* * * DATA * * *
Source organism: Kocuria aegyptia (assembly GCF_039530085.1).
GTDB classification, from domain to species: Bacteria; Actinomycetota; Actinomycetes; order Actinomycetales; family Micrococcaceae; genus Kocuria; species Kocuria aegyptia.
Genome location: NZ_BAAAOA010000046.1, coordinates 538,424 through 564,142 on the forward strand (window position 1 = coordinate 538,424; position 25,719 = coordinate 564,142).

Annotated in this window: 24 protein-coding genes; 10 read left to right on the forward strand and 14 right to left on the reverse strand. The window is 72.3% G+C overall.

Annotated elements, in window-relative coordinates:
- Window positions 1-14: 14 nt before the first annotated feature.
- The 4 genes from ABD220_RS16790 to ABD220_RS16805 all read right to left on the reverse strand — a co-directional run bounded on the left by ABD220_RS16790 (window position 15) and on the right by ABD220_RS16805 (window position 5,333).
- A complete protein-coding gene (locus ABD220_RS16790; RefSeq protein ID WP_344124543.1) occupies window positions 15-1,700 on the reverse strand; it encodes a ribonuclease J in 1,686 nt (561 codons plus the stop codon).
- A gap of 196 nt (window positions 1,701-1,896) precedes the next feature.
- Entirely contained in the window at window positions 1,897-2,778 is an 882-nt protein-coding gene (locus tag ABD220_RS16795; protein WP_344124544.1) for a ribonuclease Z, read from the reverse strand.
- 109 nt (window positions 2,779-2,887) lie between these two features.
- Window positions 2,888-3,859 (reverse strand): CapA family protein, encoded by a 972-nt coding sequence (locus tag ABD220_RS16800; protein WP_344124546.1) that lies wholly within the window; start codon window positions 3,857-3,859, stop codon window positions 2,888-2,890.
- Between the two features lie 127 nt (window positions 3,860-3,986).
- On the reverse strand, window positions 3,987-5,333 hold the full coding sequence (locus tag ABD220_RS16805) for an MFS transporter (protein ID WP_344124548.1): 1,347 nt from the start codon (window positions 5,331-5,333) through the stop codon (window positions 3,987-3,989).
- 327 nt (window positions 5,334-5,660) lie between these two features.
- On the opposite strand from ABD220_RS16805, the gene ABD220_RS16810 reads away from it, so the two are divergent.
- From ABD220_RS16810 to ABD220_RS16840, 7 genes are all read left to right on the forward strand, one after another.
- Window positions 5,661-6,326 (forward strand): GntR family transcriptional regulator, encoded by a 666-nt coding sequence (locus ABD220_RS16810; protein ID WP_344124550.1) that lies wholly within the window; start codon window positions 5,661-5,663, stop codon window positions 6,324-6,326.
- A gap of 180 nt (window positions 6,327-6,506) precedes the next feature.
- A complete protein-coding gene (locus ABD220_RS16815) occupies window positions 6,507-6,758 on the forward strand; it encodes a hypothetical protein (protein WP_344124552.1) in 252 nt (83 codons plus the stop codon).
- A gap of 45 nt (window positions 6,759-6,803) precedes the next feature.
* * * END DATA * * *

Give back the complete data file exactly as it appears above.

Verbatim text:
Source organism: Kocuria aegyptia (assembly GCF_039530085.1).
GTDB classification, from domain to species: Bacteria; Actinomycetota; Actinomycetes; order Actinomycetales; family Micrococcaceae; genus Kocuria; species Kocuria aegyptia.
Genome location: NZ_BAAAOA010000046.1, coordinates 538,424 through 564,142 on the forward strand (window position 1 = coordinate 538,424; position 25,719 = coordinate 564,142).

Annotated in this window: 24 protein-coding genes; 10 read left to right on the forward strand and 14 right to left on the reverse strand. The window is 72.3% G+C overall.

Annotated elements, in window-relative coordinates:
- Window positions 1-14: 14 nt before the first annotated feature.
- The 4 genes from ABD220_RS16790 to ABD220_RS16805 all read right to left on the reverse strand — a co-directional run bounded on the left by ABD220_RS16790 (window position 15) and on the right by ABD220_RS16805 (window position 5,333).
- A complete protein-coding gene (locus ABD220_RS16790; RefSeq protein ID WP_344124543.1) occupies window positions 15-1,700 on the reverse strand; it encodes a ribonuclease J in 1,686 nt (561 codons plus the stop codon).
- A gap of 196 nt (window positions 1,701-1,896) precedes the next feature.
- Entirely contained in the window at window positions 1,897-2,778 is an 882-nt protein-coding gene (locus tag ABD220_RS16795; protein WP_344124544.1) for a ribonuclease Z, read from the reverse strand.
- 109 nt (window positions 2,779-2,887) lie between these two features.
- Window positions 2,888-3,859 (reverse strand): CapA family protein, encoded by a 972-nt coding sequence (locus tag ABD220_RS16800; protein WP_344124546.1) that lies wholly within the window; start codon window positions 3,857-3,859, stop codon window positions 2,888-2,890.
- Between the two features lie 127 nt (window positions 3,860-3,986).
- On the reverse strand, window positions 3,987-5,333 hold the full coding sequence (locus tag ABD220_RS16805) for an MFS transporter (protein ID WP_344124548.1): 1,347 nt from the start codon (window positions 5,331-5,333) through the stop codon (window positions 3,987-3,989).
- 327 nt (window positions 5,334-5,660) lie between these two features.
- On the opposite strand from ABD220_RS16805, the gene ABD220_RS16810 reads away from it, so the two are divergent.
- From ABD220_RS16810 to ABD220_RS16840, 7 genes are all read left to right on the forward strand, one after another.
- Window positions 5,661-6,326 (forward strand): GntR family transcriptional regulator, encoded by a 666-nt coding sequence (locus ABD220_RS16810; protein ID WP_344124550.1) that lies wholly within the window; start codon window positions 5,661-5,663, stop codon window positions 6,324-6,326.
- A gap of 180 nt (window positions 6,327-6,506) precedes the next feature.
- A complete protein-coding gene (locus ABD220_RS16815) occupies window positions 6,507-6,758 on the forward strand; it encodes a hypothetical protein (protein WP_344124552.1) in 252 nt (83 codons plus the stop codon).
- A gap of 45 nt (window positions 6,759-6,803) precedes the next feature.